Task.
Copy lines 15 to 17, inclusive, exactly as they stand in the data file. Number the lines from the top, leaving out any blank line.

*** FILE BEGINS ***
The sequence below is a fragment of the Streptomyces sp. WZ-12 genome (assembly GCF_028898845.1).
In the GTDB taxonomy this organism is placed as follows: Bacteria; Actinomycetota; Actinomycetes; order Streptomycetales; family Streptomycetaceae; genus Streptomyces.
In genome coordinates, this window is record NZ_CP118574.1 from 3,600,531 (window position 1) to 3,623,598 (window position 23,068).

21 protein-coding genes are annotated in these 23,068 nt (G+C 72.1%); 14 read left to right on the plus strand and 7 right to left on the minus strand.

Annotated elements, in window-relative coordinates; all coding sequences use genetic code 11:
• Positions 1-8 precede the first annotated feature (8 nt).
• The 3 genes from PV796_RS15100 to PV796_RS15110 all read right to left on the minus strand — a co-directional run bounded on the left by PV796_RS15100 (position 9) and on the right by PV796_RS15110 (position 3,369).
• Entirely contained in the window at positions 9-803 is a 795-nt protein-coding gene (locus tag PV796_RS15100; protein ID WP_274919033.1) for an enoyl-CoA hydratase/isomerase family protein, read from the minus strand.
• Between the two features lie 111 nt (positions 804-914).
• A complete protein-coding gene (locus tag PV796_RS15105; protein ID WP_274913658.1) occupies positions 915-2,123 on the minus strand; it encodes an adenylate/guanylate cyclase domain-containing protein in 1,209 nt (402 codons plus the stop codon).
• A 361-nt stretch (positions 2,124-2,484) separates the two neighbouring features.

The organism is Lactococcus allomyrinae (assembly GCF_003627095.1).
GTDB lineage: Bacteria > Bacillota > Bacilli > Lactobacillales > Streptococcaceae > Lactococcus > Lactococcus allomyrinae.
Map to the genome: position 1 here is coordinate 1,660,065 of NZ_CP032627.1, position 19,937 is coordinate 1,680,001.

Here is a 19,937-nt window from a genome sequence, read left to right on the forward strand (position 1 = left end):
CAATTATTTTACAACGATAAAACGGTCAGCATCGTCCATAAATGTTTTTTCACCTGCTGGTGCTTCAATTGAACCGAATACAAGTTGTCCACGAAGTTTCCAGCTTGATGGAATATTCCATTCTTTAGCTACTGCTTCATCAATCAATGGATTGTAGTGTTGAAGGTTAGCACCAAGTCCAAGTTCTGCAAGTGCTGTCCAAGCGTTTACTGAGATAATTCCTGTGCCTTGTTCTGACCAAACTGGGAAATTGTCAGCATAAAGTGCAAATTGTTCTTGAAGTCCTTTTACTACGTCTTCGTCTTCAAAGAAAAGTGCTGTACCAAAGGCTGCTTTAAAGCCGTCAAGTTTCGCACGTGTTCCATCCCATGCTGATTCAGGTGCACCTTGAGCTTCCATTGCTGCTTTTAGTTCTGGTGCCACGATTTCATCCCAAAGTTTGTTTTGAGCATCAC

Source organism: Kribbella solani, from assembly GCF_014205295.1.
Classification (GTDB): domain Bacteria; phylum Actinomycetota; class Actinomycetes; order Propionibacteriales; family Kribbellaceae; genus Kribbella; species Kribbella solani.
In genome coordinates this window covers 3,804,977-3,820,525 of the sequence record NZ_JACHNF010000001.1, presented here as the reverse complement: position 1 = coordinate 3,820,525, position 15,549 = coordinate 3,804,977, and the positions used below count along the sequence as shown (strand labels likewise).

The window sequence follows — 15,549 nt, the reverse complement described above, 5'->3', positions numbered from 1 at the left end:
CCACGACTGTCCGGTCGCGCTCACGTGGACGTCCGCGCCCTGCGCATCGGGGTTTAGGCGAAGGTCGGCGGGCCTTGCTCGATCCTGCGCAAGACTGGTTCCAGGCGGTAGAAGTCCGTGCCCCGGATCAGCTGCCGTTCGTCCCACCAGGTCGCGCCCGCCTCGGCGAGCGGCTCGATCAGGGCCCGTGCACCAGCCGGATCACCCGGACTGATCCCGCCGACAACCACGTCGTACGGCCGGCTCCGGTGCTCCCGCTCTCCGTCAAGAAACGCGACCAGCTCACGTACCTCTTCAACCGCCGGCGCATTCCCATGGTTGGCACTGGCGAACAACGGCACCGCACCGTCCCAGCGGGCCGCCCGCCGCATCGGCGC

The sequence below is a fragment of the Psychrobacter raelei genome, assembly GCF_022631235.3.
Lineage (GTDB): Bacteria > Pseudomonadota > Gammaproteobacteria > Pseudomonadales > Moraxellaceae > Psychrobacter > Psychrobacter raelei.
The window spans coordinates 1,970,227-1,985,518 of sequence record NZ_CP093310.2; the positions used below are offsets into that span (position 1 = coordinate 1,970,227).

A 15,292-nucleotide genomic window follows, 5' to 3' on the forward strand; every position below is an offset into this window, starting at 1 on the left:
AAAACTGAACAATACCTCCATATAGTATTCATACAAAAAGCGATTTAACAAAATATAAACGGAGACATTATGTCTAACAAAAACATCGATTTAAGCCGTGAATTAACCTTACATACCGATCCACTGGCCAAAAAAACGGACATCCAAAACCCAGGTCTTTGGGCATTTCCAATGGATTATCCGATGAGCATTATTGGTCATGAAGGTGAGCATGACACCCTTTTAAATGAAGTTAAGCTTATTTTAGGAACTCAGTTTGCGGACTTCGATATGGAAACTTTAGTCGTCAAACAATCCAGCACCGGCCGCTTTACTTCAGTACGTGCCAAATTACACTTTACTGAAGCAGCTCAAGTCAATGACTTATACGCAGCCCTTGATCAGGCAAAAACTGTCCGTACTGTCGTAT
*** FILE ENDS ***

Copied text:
Here is a 19,937-nt window from a genome sequence, read left to right on the forward strand (position 1 = left end):
CAATTATTTTACAACGATAAAACGGTCAGCATCGTCCATAAATGTTTTTTCACCTGCTGGTGCTTCAATTGAACCGAATACAAGTTGTCCACGAAGTTTCCAGCTTGATGGAATATTCCATTCTTTAGCTACTGCTTCATCAATCAATGGATTGTAGTGTTGAAGGTTAGCACCAAGTCCAAGTTCTGCAAGTGCTGTCCAAGCGTTTACTGAGATAATTCCTGTGCCTTGTTCTGACCAAACTGGGAAATTGTCAGCATAAAGTGCAAATTGTTCTTGAAGTCCTTTTACTACGTCTTCGTCTTCAAAGAAAAGTGCTGTACCAAAGGCTGCTTTAAAGCCGTCAAGTTTCGCACGTGTTCCATCCCATGCTGATTCAGGTGCACCTTGAGCTTCCATTGCTGCTTTTAGTTCTGGTGCCACGATTTCATCCCAAAGTTTGTTTTGAGCATCAC

Source organism: Kribbella solani, from assembly GCF_014205295.1.